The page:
Longtermist slogans that need to be retired

I'm unsure if I agree or not. I think this could benefit from a bit of clarification on the "why this needs to be retired" parts.

For the first slogan, it seems like you're saying that this is not a complete argument for longtermism - just because the future is big doesn't mean its tractable, or neglected, or valuable at the margin. I agree that it's not a complete argument, and if I saw someone framing it that way I would object. But I don't think that means we need to retire the phrase unless we see it being constantly used as a strawman or something? It's not complete, but it's a quick way to summarize a big part of the argument.

For the second one, it sounds like you're saying this is misleading - it doesn't accurately represent the work being done, which is mostly on lock-in events, not affecting the long-term future. This is true, but it takes only one extra sentence to say "but this is hard so in practice we focus on lock-in". It's a quick way to summarize the philosophical motivations, but does seem pretty detached from practice.

I think my takeaway from thinking thru this comment is this:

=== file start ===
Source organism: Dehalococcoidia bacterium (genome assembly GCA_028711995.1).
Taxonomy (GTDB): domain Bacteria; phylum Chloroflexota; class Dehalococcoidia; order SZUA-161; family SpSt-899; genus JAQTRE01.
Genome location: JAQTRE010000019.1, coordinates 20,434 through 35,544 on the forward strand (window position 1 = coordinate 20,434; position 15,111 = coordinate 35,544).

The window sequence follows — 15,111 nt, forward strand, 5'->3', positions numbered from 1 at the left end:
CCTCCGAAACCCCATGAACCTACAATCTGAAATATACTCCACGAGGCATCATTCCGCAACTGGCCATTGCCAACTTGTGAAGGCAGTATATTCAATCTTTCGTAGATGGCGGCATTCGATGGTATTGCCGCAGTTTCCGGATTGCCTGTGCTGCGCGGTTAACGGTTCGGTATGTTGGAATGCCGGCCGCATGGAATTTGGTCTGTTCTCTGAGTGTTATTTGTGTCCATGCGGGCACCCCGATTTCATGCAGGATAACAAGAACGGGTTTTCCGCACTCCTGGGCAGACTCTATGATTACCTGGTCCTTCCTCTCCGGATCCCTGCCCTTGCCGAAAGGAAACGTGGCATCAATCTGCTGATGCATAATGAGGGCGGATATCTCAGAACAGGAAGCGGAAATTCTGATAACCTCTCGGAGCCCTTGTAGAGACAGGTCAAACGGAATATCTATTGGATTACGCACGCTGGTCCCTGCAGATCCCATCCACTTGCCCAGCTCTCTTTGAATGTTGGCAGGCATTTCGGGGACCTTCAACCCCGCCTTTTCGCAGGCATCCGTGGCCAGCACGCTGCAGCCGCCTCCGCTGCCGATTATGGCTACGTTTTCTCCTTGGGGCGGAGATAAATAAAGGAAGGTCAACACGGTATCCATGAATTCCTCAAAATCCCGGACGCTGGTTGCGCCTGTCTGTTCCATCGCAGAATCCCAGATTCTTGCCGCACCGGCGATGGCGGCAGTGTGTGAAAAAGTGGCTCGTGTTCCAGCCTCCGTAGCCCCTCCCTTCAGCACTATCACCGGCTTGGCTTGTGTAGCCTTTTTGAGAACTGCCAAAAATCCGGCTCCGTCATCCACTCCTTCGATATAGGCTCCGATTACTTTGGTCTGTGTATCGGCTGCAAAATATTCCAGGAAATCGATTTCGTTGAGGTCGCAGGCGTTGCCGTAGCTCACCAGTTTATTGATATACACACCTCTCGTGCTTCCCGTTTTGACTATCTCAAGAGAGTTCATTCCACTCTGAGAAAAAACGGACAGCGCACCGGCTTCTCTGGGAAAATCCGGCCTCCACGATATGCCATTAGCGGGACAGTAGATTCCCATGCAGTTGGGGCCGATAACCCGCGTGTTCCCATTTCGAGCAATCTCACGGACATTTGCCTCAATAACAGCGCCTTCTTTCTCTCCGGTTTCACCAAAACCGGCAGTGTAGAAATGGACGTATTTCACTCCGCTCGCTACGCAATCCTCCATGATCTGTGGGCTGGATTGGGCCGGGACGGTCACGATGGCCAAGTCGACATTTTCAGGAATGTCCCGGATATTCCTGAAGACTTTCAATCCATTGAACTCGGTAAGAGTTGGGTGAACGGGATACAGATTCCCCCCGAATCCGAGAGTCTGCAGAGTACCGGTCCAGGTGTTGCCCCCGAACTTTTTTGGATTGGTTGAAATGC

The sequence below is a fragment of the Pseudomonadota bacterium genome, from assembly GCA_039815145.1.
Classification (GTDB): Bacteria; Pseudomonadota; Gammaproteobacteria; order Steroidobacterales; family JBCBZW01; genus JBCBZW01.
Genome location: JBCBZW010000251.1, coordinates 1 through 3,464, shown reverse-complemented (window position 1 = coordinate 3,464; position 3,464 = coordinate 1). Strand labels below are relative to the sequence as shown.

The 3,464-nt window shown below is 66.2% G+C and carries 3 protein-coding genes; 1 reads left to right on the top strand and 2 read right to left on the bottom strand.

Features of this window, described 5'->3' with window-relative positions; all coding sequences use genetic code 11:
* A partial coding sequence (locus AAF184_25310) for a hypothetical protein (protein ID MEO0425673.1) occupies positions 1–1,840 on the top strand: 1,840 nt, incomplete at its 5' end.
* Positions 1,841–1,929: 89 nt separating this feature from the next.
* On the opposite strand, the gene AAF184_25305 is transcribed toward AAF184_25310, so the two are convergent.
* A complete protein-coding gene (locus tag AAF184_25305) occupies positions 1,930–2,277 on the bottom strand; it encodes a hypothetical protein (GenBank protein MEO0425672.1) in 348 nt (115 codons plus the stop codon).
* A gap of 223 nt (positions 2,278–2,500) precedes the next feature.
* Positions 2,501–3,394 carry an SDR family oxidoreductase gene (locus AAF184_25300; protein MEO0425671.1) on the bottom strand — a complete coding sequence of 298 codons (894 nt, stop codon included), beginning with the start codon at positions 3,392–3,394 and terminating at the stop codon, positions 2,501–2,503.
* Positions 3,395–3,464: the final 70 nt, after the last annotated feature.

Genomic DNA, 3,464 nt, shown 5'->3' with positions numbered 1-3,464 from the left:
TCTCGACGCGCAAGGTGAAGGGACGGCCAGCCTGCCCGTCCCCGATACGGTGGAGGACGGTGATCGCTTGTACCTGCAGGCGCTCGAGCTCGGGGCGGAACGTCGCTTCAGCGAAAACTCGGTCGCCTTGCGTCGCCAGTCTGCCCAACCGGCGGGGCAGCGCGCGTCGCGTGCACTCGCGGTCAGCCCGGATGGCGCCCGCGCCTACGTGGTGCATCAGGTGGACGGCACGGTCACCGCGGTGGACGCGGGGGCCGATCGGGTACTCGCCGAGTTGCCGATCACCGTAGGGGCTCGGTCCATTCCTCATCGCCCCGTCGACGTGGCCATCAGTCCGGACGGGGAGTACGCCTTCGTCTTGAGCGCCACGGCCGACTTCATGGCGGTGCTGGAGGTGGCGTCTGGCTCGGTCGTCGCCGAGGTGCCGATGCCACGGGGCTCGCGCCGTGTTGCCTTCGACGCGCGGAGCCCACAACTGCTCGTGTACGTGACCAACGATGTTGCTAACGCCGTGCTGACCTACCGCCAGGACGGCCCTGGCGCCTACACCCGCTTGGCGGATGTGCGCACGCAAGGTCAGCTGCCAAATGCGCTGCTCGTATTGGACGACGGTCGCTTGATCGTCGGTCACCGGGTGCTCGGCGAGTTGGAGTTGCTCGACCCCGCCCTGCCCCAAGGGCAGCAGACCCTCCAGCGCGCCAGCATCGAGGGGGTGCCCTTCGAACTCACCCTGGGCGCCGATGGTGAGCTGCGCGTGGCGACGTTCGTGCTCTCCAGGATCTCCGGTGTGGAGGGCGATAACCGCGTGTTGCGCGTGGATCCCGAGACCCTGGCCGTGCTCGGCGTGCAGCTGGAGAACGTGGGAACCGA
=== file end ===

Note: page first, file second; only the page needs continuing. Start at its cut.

• Longtermism is a complicated argument with a lot of separate pieces
  • We have slogans that summarize some of those pieces and leave out others
  • Those slogans are useful in a high-context environment, but can be misleading for those that don't already know all the context they implicitly rely on
The Effective Altruism culture

Yes, 100% agree. I'm just personally somewhat nervous about community building strategy and the future of EA, so I want to be very careful. I tried to be neutral in my comment because I really don't know how inclusive/exclusive we should be, but I think I might have accidentally framed it in a way that reads implicitly leaning exclusive, probably because I read the original post as implicitly leaning inclusive.

The Effective Altruism culture

This is good and I want to see explicit discussion of it. One framing that I think might be helpful:

It seems like the cause of a lot of the recent "identity crisis" in EA is that we're violating good heuristics. It seems like if you're trying to do the most good, really a lot of the time that means you should be very frugal, and inclusive, and beware the in-group, and stuff like that.

However, it seems like we might live in a really unusual world. If we are in fact massively talent constrained, and the majority of impact comes from really high-powered talent and "EA celebrities", then maybe we are just in one of the worlds where these heuristics lead us astray, despite being good overall.

Ultimately, I think it comes down to: "if we live in a world where inclusiveness leads to the highest impact, I want EA to be inclusive. If we live in a world where elitism leads to the highest impact, I want EA to be elitist". That feels really uncomfortable to say, which I think is good, but we should be able to overcome discomfort IF we need to.